This particular robo is the Hero 1. His arm fell off over time, but after some gentle surgery, he'll be capable of walking around and picking things up. When he was born in 1982, he cost $995 (about $2,600 today).

By the way, Heathkits are still around. After filing for bankruptcy in 2012, Heathkits came back in 2015 with an online shop.

Scharon Harding

Scharon Harding has a special affinity for gaming peripherals (especially monitors), laptops and virtual reality. Previously, she covered business technology, including hardware, software, cyber security, cloud and other IT happenings, at Channelnomics, with bylines at CRN UK.

  • dennphill
    Thanks for a trip down memory lane! Last time Tom’s went through a history of computers…I enjoyed that as well. NOT in the IT business, though I have been assembling my own PCs for many years now…AMDs through 2015 and Intel since. Just a simple occasional user. (I went from MS-DOS to Win95 (in the mid 95s) to WinXP to Win7, and am now still plugging along with Win8.1. A total Luddite when it comes to Win10, though I may have to cave with my next build!)
    - First computer exposure in the early 1960s was studying engineering at VPI and lugging around punch cards for the school’s IBM 360! I suspect my current Haswell–based i5-4440 with a 512GB SSD and a 2GB HDD sitting on my desk is probably at least as powerful!
    - I had a good friend, when we were pilots flying for the Pentagon at Ft. Belvoir back in the early 1980s, who came home one day and showed me an Osborne he had just bought. I remember playing with it and seeing what we could get it to do.
    Again, thanks Scharon! Good article. ?
  • bit_user
    21322445 said:
    From Victorian-era self-playing instruments to early IBM and Apple systems, we found several tech artifacts that contributed to the PC market in their own way.
    I came for "19 Fun Pieces of PC History". Hardly any of these had to do with PCs.

    Please fix the title. After the work you put into this, you don't want to setup your readers for disappointment. Also, some of these items might interest those wishing to remain blissfully ignorant of PC history.
  • rogue17.mm
    yes it was a trip down memory lane but some of the objects or gadgets are not the first of its kind, i mean like it said that in 1993 the apple newton pda was the first portable computer but before that there was a palmtop that was first launched in 1989 or 1990 i think
  • mortemas
    As I await the availability of nNidia's new gpus I have been thinking about how far we've come since my childhood when my first video game console was the Atari 2600 and a game like Pong was literally 2 lines (the paddles) and a dot (the ball). I remember using PovRay to make single ray traced images that took hours to complete on a home PC. Quite a few things on that list take me back to my younger years, as well as other items not mentioned. I remember our first modular handheld gaming system, Microvision, which flopped after 2 years on the market. Of course there were other electronic games before that, like football with the bubble display. I remember Epoch's portable space invaders clone with a vacuum display and loud, obnoxious sound effects that would tick off my family when I played it. My friend had a Vectrex, which was super cool at the time. Our family had an IBM Selectric. My first PC was a 10MHz 80286 (the IBM PS/2 50z), which had a 13" crt screen. My first modem was a Samsung running at 1200 baud, I think. That's 150 *bytes* of data per second! I grew up assembling Heathkit projects and I remember wanting the Hero bot so much! I still have a catalog like the one in this article, as well as the IM-2320 digital multimeter I assembled decades ago which I still use today. My PDA 18 years ago was a Handspring Visor Prizm. So, as I wait for the RTX 2080 ti I'm replaying an old game from 1981 on classicreload.com:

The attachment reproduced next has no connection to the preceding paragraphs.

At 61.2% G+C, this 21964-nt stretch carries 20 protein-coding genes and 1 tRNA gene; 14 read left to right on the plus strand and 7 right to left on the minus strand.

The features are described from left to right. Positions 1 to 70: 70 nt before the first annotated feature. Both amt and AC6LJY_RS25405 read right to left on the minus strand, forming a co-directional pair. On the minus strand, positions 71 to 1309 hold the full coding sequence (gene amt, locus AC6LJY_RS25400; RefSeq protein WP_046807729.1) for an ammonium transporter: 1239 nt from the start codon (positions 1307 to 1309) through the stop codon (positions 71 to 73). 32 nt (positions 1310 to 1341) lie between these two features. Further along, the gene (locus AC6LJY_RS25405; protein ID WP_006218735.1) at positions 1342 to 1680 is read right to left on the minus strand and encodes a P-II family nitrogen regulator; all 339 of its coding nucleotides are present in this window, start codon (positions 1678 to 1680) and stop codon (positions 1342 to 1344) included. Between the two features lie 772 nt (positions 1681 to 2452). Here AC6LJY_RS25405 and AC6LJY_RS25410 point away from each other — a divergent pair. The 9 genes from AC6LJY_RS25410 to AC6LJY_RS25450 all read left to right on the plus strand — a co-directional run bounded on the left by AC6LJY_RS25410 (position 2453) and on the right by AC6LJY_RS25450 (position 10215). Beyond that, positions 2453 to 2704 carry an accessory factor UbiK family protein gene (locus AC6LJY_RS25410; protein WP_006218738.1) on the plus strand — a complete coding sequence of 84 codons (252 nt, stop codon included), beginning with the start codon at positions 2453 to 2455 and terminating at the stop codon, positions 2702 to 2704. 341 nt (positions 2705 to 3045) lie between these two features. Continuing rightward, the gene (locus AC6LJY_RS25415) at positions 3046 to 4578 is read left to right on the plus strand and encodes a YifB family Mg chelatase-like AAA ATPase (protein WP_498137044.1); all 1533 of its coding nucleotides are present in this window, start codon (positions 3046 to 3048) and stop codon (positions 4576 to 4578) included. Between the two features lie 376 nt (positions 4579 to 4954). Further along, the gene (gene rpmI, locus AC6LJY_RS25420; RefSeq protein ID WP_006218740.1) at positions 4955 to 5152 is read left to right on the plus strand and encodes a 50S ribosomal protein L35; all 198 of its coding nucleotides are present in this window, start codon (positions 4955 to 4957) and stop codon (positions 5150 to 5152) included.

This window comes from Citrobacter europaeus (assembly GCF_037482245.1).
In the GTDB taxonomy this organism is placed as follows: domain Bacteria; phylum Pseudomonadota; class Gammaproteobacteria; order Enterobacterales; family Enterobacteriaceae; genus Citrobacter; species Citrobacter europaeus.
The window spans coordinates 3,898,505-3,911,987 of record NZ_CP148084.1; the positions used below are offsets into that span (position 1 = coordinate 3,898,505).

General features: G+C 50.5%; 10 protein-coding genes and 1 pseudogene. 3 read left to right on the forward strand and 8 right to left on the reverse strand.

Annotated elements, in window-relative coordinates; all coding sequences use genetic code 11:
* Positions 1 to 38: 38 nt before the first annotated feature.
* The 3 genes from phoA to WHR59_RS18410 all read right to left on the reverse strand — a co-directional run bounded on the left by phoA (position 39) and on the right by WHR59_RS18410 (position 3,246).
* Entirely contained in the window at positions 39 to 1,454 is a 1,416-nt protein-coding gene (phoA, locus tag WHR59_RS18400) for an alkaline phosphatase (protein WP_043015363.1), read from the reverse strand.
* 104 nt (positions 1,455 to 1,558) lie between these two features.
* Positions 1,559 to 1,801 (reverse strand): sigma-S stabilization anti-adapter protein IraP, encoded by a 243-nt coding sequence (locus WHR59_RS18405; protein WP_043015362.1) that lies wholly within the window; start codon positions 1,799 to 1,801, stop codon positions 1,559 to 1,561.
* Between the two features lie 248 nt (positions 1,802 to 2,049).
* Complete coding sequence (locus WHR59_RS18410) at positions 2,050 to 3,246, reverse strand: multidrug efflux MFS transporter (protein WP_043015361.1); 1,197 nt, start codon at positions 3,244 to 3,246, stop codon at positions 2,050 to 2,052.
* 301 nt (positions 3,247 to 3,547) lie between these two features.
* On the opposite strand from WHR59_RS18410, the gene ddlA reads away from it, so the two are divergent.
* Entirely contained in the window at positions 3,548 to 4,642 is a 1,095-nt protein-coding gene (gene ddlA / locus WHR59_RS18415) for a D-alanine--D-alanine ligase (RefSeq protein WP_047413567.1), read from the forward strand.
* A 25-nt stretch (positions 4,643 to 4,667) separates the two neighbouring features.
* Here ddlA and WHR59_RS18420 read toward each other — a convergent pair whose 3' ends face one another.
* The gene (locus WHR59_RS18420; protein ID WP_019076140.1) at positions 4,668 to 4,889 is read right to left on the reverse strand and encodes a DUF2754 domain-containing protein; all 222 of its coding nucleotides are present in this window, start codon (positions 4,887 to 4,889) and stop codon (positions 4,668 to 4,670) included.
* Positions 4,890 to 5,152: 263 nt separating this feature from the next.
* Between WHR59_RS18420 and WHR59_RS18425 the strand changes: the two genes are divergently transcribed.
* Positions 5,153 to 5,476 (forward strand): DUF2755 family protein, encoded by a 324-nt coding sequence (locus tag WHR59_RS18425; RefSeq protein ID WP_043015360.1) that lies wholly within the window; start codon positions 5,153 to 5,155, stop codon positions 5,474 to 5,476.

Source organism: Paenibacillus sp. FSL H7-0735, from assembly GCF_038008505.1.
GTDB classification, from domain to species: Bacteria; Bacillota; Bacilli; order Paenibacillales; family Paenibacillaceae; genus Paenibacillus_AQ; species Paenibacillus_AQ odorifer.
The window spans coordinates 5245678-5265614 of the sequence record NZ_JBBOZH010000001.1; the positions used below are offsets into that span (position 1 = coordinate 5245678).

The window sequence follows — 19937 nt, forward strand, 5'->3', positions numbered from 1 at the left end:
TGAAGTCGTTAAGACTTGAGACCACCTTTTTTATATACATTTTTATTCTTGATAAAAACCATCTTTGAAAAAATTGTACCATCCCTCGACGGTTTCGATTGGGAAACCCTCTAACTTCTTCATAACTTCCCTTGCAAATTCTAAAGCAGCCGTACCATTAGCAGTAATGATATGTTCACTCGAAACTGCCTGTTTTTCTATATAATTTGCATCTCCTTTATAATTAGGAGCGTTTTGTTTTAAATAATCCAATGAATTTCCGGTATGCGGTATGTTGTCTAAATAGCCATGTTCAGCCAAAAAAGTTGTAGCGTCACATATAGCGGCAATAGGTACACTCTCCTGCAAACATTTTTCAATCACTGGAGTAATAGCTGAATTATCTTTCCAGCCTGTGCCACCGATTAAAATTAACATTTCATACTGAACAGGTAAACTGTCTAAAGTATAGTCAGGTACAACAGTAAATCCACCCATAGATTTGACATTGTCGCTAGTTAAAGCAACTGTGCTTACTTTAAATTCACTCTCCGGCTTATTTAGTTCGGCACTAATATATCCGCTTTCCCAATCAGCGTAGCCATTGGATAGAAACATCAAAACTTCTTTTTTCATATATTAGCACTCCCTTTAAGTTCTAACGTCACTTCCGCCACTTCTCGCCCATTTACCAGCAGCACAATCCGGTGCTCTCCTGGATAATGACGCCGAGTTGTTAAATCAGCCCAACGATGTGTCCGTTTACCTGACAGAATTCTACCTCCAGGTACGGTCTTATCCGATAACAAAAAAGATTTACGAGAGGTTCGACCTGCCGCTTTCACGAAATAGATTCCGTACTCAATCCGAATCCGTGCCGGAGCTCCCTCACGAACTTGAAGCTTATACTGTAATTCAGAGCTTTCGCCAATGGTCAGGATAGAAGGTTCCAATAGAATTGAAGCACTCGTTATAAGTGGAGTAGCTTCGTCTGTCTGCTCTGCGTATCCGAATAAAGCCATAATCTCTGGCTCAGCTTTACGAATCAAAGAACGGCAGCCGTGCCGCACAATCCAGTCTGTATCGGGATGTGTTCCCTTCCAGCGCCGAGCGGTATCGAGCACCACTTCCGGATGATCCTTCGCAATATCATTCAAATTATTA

Now pardon me...I have to go slay a Balron
  • mischon123
    The IBM punch cards and the Holleriths were sold by IBM and made the Holocaust possible. Little known but important fact.
  • WyomingKnott
    How depressing. I just had to throw out a bunch of stuff that would have qualified, and I'm still in mourning.
  • Olle P
    The QWERTY-system wasn't so much to slow typists down as to put a physical distance between the bars for letters that are often written next to each other.